“It’s a Catch-22,” he said. “When someone is holding a petrol bomb and is ready to throw it, if you use your weapon you are in big trouble. If the petrol bomb lands on you before you can use your weapon, you are also in big trouble because you are being burned. So what’s the point of being armed?”

Officers also complained of chronic under-funding and being “fed up after decades of neglect by changing governments that have eroded our ability to function properly in a job we love”.

“We work in filthy, run-down police stations, we have to provide much of our own equipment – business cards and even pens. We don’t have up-to-date communications or radio equipment and we are expected to rely almost completely on our private mobile phones,” said Nicolas’ colleague Alexandre Langlois. “Above all, none of us feels we can defend ourselves properly.”

Law and order issues ahead of election

The bill would strengthen a law passed in June 2016 that allowed officers to shoot if it would “prevent loss of life in the immediate aftermath of an act of murder”.

It would also allow officers to fire at vehicles that are bearing down on them.

Other proposed measures include doubling sanctions for insulting police, easing conditions to wear hoods to better protect the identity of police officers and €250 million (£222.78 million) to buy new equipment.

The bill, which was proposed in November 2016 and is due to be submitted to Parliament in January 2017, also provides for a tightening of how investigators are identified during criminal proceedings in order to protect them from public retribution.

It is being rushed through parliament by the Socialist government at a time when law and order issues are likely to feature highly in next year’s presidential elections.

Latest polls show the ruling Socialists trailing in third place behind far-right candidate Marine le Pen, and conservative opposition candidate François Fillon, as the two most likely to go through to the second-round face-off.

Germany: Cologne ramps up New Year’s police presence after sex assaults by immigrants last year

December 12, 2016


© AFP/File | German authorities will deploy 1,500 police officers on the streets of Cologne during the upcoming New Year’s Eve celebrations

COLOGNE (GERMANY) (AFP) – The German city of Cologne Monday announced a ramped-up police presence, more CCTV and a fireworks-free zone at upcoming New Year’s Eve celebrations to avoid a repeat of last year’s mass sexual assaults.

Hundreds of women that night described being mugged and groped in a crowd of men of mainly Arab and north African appearance, incidents that shocked Germany and fuelled criticism of Chancellor Angela Merkel’s liberal refugee policy.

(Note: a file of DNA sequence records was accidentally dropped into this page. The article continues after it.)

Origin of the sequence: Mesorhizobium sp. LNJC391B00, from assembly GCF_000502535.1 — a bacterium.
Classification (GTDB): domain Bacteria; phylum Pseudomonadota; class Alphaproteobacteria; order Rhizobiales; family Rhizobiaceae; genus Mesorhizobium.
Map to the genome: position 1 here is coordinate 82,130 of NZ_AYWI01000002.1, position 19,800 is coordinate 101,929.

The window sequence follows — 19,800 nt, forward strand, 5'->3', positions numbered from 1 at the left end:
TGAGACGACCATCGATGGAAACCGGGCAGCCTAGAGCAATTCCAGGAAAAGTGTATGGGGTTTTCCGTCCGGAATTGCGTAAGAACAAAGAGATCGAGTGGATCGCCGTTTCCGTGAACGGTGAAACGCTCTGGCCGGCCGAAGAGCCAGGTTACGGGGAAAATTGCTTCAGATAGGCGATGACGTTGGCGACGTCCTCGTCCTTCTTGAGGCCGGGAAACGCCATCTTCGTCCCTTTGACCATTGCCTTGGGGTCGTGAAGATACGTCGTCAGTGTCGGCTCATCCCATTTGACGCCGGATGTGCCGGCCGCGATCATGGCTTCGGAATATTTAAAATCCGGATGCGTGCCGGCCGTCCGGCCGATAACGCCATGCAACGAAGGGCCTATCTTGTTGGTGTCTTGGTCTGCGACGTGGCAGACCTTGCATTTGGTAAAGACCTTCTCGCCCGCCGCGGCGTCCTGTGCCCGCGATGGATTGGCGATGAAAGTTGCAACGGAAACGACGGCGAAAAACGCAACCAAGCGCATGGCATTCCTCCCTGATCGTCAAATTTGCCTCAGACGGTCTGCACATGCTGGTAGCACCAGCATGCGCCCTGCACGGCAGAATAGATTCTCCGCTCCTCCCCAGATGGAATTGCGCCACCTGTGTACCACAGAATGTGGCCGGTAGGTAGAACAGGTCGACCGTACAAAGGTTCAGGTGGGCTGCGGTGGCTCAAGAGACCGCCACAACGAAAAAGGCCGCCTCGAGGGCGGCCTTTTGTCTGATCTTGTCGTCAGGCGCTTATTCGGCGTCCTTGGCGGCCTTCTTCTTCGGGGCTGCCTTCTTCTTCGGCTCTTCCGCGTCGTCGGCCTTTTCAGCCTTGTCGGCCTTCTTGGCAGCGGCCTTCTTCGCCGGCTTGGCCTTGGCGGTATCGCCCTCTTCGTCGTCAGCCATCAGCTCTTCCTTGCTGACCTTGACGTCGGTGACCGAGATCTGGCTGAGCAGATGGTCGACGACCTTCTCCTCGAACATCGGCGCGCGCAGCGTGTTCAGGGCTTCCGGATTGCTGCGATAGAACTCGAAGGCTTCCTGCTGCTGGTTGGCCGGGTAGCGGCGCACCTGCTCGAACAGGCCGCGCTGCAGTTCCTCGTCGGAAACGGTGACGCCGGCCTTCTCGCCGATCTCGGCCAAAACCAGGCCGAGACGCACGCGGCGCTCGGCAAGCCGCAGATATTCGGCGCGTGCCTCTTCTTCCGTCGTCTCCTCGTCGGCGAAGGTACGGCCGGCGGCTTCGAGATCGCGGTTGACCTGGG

Cologne police chief Juergen Mathies said 1,500 officers would be deployed on the streets of the western city this year, up from some 140 last year, when police came under fire for failing to properly respond to the chaotic events.

Mathies told reporters he regretted that officers last year were “not there for people when they needed the police”.

“This must never happen again,” he said at a presentation of the city’s security plan for New Year’s Eve.

The city will also be stepping up its video surveillance, with hundreds more CCTV cameras and more officers wearing bodycams, Mathies said.

Much of the increased security will focus on the square between the city’s iconic Dom cathedral and the train station where most of the assaults took place.

Cologne mayor Henriette Reker said access to the square this year would be tightly controlled, with no firecrackers or other pyrotechnics allowed in the safety zone.

The square will also be flooded with light as part of a video and light installation by German artist Philipp Geist that will be projected onto the Dom.

Of the roughly 1,200 criminal complaints filed about last year’s New Year’s Eve incidents, more than 500 were for sexual assault, Cologne police reports showed.

The majority of the perpetrators were never caught. Of the suspects who were identified, many were migrants from Morocco and Algeria.

Similar assaults were reported during end-of-year festivities in other German cities.

The ugly scenes in Cologne made global headlines and deepened concerns about how to integrate the nearly 900,000 newcomers who arrived in Germany last year.

U.S. intel warning of possible al Qaeda attacks in U.S. before election on Monday

November 4, 2016

CBS News

Last Updated Nov 4, 2016 7:43 AM EDT

NEW YORK —  CBS News has learned about a potential terror threat for the day before the election.

Sources told CBS News senior investigative producer Pat Milton that U.S. intelligence has alerted joint terrorism task forces that al Qaeda could be planning attacks in three states for Monday.

It is believed New York, Texas and Virginia are all possible targets, though no specific locations are mentioned.

U.S. authorities are taking the threat seriously, though the sources stress the intelligence is still being assessed and its credibility hasn’t been confirmed. Counterterrorism officials were alerted to the threat out of abundance of caution.

A senior FBI official told CBS News, “The counterterrorism and homeland security communities remain vigilant and well-postured to defend against attacks here in the United States.  The FBI, working with our federal, state and local counterparts, shares and assesses intelligence on a daily basis and will continue to work closely with law enforcement and intelligence community partners to identify and disrupt any potential threat to public safety.”

Intelligence about potential threats always increases during holiday seasons and when big events are approaching.

As Election Day nears, federal law enforcement is planning for several worst-case scenarios.

Earlier this week, an alert warned local police of “polling places” being seen as “attractive targets” for “lone wolf”-type attacks by individuals motivated by violent extremist ideologies, sovereign citizen or other extremist activity.